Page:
Research Papers:

Quantitative dot blot analysis (QDB), a versatile high throughput immunoblot method

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Oncotarget. 2017; 8:58553-58562. https://doi.org/10.18632/oncotarget.17236

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Geng Tian, Fangrong Tang, Chunhua Yang, Wenfeng Zhang, Jonas Bergquist, Bin Wang, Jia Mi and Jiandi Zhang _


Geng Tian1,*, Fangrong Tang2,*, Chunhua Yang1, Wenfeng Zhang2, Jonas Bergquist3, Bin Wang1, Jia Mi1,3 and Jiandi Zhang1,2

1Medicine and Pharmacy Research Center, Binzhou Medical University, Yantai, P. R. China

2Yantai Zestern Biotechnique Co. LTD, Yantai, P. R. China

3Department of Chemistry, BMC, Uppsala University, Uppsala, Sweden

*These authors have contributed equally to this work

Correspondence to:

Jiandi Zhang, email: Jiandi.zhang@zestern.net

Jia Mi, email: jiajiami@gmail.com

Keywords: quantitative dot blot, high throughput, proteomics, immunoblot analysis, western blot

Received: February 17, 2017    Accepted: March 26, 2017    Published: April 19, 2017


Lacking access to an affordable method of high throughput immunoblot analysis for daily use remains a big challenge for scientists worldwide. We proposed here Quantitative Dot Blot analysis (QDB) to meet this demand. With the defined linear range, QDB analysis fundamentally transforms traditional immunoblot method into a true quantitative assay. Its convenience in analyzing large number of samples also enables bench scientists to examine protein expression levels from multiple parameters. In addition, the small amount of sample lysates needed for analysis means significant saving in research sources and efforts. This method was evaluated at both cellular and tissue levels with unexpected observations otherwise would be hard to achieve using conventional immunoblot methods like Western blot analysis. Using QDB technique, we were able to observed an age-dependent significant alteration of CAPG protein expression level in TRAMP mice. We believe that the adoption of QDB analysis would have immediate impact on biological and biomedical research to provide much needed high-throughput information at protein level in this “Big Data” era.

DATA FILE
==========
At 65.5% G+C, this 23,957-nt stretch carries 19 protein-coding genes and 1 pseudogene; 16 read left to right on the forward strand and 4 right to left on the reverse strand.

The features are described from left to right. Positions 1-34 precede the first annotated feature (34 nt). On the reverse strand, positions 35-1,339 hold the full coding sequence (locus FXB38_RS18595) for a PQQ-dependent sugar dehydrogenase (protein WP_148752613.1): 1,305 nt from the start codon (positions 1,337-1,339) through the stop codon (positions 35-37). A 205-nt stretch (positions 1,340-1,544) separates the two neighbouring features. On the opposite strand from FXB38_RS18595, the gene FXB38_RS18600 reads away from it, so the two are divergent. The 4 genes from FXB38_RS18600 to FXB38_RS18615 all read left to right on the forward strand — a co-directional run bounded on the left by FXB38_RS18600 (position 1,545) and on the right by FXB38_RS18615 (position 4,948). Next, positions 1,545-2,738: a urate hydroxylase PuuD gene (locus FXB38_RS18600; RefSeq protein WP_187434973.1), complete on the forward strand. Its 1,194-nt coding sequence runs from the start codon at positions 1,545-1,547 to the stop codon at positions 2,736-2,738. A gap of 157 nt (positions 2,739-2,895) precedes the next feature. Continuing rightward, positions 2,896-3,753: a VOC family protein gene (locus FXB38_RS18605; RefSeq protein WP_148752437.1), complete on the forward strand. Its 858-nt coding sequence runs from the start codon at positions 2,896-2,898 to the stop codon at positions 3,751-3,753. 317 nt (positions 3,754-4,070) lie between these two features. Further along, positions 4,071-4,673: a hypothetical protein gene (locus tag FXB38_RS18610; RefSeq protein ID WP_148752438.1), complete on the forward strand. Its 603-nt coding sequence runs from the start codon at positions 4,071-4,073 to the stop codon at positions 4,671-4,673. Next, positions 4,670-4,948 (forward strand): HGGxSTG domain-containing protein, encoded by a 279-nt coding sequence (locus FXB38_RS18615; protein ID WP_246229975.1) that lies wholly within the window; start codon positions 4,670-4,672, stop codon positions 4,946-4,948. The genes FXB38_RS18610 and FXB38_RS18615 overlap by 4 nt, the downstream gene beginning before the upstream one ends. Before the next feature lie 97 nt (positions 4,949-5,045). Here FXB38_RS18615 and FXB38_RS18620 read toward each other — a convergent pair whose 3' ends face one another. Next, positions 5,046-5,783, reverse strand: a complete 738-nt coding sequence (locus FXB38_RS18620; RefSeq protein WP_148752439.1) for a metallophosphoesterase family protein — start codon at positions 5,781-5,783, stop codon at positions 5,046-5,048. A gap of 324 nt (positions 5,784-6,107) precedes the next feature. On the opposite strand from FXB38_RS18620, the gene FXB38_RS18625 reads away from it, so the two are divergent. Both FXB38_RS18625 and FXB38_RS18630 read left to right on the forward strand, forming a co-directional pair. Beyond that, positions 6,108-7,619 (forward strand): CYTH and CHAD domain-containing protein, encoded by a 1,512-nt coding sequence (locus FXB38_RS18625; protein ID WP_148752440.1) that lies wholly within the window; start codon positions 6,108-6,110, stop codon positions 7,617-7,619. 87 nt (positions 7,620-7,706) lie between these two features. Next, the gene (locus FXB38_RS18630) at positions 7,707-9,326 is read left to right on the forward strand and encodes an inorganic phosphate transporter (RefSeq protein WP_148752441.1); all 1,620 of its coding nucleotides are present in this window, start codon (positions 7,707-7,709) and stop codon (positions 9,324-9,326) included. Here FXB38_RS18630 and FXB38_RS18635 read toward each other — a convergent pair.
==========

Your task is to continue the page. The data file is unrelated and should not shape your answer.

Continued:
Lacking of an accessible high throughput immun-oblot method significantly hinders any attempts to investigate the molecular basis of biological and pathological processes systematically in an average research lab. Until now, Western blot analysis remains the most commonly used immunoblot tool in the basic research lab almost 40 years since its invention [1-4]. However, its limitations, including complicated processing steps, limited ability to process many samples, ambiguity in result analysis and requirement of large amount of total protein lysate for analysis, determines this technique an unlike choice for high throughput analysis. As an alternative, Dot blot analysis was developed to simplify the process of Western blot analysis [5]. In fact, both enzyme-linked immunosorbent assay (ELISA) [6-8] and reverse phase protein microarray (RPPM) [9, 10] can be considered as Dot Blot analysis in a high throughput format. Nonetheless, the applications of these techniques are still limited in basic research lab for various reasons, including limited availability for prefabricated ELISA kits and lack of easy access to RPPMs.